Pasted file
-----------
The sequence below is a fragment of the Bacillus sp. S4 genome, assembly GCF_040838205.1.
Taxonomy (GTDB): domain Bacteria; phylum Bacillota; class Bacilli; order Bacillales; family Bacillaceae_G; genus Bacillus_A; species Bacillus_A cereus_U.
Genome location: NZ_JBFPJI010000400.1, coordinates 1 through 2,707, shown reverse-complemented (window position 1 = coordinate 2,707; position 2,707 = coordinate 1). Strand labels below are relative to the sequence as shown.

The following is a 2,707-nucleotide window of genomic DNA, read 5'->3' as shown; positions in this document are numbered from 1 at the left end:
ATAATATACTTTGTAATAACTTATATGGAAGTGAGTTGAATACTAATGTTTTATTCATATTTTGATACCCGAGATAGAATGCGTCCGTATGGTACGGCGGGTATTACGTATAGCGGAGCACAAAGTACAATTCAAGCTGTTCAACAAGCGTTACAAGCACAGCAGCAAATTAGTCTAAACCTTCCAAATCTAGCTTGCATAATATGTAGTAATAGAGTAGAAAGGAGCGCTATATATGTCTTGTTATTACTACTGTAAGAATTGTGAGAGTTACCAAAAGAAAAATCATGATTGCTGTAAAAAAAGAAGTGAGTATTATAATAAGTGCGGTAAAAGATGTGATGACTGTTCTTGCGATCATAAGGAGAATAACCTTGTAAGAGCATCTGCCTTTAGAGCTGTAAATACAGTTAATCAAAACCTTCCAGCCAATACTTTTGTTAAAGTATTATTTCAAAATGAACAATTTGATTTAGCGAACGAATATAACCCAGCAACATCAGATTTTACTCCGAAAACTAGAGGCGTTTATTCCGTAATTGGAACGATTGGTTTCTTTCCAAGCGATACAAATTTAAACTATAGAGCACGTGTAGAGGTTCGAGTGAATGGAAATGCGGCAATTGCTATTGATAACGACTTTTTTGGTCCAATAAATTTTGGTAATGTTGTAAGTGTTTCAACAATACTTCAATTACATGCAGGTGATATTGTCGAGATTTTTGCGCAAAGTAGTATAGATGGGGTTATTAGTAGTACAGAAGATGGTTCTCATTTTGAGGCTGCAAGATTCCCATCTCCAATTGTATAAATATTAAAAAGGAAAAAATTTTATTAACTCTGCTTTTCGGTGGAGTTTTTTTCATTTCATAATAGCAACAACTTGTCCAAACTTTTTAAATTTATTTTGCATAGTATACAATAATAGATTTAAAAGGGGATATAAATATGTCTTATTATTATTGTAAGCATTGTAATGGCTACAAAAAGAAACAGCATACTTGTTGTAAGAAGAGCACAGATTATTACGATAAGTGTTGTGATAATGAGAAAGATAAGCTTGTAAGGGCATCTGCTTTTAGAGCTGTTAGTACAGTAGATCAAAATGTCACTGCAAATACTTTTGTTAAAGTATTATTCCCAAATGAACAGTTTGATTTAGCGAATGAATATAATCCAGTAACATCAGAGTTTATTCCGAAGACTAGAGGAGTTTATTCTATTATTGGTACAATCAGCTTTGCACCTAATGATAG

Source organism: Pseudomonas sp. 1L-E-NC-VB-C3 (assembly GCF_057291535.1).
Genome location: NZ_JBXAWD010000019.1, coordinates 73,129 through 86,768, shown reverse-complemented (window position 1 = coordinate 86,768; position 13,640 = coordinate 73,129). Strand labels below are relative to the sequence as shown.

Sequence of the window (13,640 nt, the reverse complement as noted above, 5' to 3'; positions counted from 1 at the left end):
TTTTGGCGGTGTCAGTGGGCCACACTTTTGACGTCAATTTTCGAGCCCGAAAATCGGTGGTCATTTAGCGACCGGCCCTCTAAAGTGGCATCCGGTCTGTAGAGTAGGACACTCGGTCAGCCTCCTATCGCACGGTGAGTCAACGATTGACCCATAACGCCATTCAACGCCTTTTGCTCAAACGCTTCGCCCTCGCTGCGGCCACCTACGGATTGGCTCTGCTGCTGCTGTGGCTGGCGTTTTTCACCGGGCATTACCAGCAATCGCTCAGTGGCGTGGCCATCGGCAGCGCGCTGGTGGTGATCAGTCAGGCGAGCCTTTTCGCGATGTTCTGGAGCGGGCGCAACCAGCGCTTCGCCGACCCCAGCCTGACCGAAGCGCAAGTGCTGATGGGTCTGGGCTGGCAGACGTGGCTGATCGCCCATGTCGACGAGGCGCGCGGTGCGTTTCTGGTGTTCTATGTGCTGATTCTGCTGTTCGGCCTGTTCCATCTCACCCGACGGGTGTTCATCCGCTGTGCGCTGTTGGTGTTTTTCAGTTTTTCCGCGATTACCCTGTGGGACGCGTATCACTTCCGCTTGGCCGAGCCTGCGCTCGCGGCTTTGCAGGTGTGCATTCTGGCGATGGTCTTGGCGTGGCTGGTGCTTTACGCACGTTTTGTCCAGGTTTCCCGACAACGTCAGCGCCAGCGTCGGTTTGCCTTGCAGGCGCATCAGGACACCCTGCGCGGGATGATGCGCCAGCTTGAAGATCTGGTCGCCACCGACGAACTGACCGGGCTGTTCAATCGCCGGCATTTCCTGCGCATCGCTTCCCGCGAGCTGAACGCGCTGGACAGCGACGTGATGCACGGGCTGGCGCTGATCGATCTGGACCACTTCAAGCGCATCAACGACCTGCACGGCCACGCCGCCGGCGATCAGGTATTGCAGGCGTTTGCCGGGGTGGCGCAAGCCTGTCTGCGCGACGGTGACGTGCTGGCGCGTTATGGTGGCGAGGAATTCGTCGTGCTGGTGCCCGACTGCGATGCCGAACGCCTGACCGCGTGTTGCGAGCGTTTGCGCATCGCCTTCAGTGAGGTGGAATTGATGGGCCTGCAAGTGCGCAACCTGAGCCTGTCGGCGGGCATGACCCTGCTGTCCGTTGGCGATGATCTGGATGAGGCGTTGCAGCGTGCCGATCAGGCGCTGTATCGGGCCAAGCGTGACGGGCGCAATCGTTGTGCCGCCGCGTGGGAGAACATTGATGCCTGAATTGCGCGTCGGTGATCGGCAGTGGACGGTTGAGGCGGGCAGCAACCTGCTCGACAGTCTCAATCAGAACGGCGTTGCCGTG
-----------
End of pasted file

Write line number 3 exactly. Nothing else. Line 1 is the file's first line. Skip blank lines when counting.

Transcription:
Genome location: NZ_JBFPJI010000400.1, coordinates 1 through 2,707, shown reverse-complemented (window position 1 = coordinate 2,707; position 2,707 = coordinate 1). Strand labels below are relative to the sequence as shown.